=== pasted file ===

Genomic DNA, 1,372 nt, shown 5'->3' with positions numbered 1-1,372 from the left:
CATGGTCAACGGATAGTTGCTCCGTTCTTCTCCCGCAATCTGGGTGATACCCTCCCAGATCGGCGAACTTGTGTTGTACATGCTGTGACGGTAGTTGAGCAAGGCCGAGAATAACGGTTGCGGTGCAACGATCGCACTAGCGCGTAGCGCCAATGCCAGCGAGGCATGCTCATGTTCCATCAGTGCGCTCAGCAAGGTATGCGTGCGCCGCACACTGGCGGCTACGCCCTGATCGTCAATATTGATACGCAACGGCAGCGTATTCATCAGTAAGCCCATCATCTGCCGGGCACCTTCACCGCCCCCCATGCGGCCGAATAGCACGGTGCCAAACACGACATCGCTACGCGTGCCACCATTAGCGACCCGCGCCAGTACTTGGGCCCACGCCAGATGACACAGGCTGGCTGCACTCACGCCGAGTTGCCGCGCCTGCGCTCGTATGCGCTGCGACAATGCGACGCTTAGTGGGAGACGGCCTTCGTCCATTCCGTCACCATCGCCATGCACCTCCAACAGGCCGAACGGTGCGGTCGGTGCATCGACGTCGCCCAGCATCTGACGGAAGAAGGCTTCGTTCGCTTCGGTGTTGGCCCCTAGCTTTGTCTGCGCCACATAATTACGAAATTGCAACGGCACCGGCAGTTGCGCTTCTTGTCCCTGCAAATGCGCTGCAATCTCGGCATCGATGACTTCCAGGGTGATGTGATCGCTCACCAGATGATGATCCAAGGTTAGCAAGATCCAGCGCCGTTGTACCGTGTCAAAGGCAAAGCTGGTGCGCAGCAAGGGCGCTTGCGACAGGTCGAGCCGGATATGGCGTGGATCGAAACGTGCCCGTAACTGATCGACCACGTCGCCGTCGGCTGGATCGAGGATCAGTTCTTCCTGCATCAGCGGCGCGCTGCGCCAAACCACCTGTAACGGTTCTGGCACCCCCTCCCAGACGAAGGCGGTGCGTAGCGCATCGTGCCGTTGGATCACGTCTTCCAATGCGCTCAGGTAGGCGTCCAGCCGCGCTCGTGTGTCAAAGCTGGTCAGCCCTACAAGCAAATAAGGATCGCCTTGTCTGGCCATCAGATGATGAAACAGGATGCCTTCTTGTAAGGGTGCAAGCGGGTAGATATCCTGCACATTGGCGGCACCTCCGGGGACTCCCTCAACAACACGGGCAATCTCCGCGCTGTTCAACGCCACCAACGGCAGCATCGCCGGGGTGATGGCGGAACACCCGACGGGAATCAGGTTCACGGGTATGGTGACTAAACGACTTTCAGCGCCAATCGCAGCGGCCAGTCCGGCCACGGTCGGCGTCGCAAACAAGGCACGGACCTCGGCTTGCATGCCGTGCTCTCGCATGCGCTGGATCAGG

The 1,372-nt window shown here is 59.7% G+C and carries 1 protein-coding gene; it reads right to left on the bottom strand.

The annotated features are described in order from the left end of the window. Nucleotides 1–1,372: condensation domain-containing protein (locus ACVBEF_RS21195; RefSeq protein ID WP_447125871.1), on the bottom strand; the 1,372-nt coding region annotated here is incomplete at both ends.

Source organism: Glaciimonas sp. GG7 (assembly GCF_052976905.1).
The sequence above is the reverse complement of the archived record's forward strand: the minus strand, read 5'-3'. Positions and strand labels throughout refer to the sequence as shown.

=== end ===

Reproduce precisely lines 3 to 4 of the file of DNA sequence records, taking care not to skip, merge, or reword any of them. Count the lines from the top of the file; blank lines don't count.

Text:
The 1,372-nt window shown here is 59.7% G+C and carries 1 protein-coding gene; it reads right to left on the bottom strand.

The annotated features are described in order from the left end of the window. Nucleotides 1–1,372: condensation domain-containing protein (locus ACVBEF_RS21195; RefSeq protein ID WP_447125871.1), on the bottom strand; the 1,372-nt coding region annotated here is incomplete at both ends.